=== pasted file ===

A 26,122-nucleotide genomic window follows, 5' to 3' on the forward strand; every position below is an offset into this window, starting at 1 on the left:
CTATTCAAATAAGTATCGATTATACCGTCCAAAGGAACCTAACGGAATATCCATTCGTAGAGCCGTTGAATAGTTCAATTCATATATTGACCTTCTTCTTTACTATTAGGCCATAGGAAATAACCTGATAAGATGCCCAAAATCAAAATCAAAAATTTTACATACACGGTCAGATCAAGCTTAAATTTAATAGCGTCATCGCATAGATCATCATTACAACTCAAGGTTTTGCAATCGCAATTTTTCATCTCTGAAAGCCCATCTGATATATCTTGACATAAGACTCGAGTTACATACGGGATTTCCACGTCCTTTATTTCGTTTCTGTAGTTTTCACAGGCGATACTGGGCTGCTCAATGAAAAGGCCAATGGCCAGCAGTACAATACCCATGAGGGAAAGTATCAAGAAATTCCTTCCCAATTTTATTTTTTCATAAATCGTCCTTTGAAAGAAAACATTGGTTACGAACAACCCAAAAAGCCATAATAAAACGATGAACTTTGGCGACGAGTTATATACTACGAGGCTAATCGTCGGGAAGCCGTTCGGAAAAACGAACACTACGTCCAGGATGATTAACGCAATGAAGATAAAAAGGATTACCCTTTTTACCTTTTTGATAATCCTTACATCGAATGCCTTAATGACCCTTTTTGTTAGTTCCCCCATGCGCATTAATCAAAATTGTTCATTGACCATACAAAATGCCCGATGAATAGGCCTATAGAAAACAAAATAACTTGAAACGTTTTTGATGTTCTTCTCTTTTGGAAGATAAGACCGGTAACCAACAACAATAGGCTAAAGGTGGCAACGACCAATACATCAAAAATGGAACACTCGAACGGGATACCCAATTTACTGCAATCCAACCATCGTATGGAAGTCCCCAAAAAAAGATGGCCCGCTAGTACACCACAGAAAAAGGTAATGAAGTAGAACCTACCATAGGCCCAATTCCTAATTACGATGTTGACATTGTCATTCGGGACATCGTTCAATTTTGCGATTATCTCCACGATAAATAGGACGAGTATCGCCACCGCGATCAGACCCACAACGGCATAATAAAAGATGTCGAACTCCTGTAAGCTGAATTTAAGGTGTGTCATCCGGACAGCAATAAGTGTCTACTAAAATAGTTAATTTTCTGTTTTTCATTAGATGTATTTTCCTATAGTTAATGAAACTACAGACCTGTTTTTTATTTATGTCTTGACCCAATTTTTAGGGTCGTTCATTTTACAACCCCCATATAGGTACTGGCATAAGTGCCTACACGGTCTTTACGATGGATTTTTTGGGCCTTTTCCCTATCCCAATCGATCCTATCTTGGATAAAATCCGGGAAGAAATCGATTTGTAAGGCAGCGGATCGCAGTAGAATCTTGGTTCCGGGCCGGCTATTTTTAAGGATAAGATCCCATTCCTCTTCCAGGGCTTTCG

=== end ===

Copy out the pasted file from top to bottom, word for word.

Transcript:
A 26,122-nucleotide genomic window follows, 5' to 3' on the forward strand; every position below is an offset into this window, starting at 1 on the left:
CTATTCAAATAAGTATCGATTATACCGTCCAAAGGAACCTAACGGAATATCCATTCGTAGAGCCGTTGAATAGTTCAATTCATATATTGACCTTCTTCTTTACTATTAGGCCATAGGAAATAACCTGATAAGATGCCCAAAATCAAAATCAAAAATTTTACATACACGGTCAGATCAAGCTTAAATTTAATAGCGTCATCGCATAGATCATCATTACAACTCAAGGTTTTGCAATCGCAATTTTTCATCTCTGAAAGCCCATCTGATATATCTTGACATAAGACTCGAGTTACATACGGGATTTCCACGTCCTTTATTTCGTTTCTGTAGTTTTCACAGGCGATACTGGGCTGCTCAATGAAAAGGCCAATGGCCAGCAGTACAATACCCATGAGGGAAAGTATCAAGAAATTCCTTCCCAATTTTATTTTTTCATAAATCGTCCTTTGAAAGAAAACATTGGTTACGAACAACCCAAAAAGCCATAATAAAACGATGAACTTTGGCGACGAGTTATATACTACGAGGCTAATCGTCGGGAAGCCGTTCGGAAAAACGAACACTACGTCCAGGATGATTAACGCAATGAAGATAAAAAGGATTACCCTTTTTACCTTTTTGATAATCCTTACATCGAATGCCTTAATGACCCTTTTTGTTAGTTCCCCCATGCGCATTAATCAAAATTGTTCATTGACCATACAAAATGCCCGATGAATAGGCCTATAGAAAACAAAATAACTTGAAACGTTTTTGATGTTCTTCTCTTTTGGAAGATAAGACCGGTAACCAACAACAATAGGCTAAAGGTGGCAACGACCAATACATCAAAAATGGAACACTCGAACGGGATACCCAATTTACTGCAATCCAACCATCGTATGGAAGTCCCCAAAAAAAGATGGCCCGCTAGTACACCACAGAAAAAGGTAATGAAGTAGAACCTACCATAGGCCCAATTCCTAATTACGATGTTGACATTGTCATTCGGGACATCGTTCAATTTTGCGATTATCTCCACGATAAATAGGACGAGTATCGCCACCGCGATCAGACCCACAACGGCATAATAAAAGATGTCGAACTCCTGTAAGCTGAATTTAAGGTGTGTCATCCGGACAGCAATAAGTGTCTACTAAAATAGTTAATTTTCTGTTTTTCATTAGATGTATTTTCCTATAGTTAATGAAACTACAGACCTGTTTTTTATTTATGTCTTGACCCAATTTTTAGGGTCGTTCATTTTACAACCCCCATATAGGTACTGGCATAAGTGCCTACACGGTCTTTACGATGGATTTTTTGGGCCTTTTCCCTATCCCAATCGATCCTATCTTGGATAAAATCCGGGAAGAAATCGATTTGTAAGGCAGCGGATCGCAGTAGAATCTTGGTTCCGGGCCGGCTATTTTTAAGGATAAGATCCCATTCCTCTTCCAGGGCTTTCG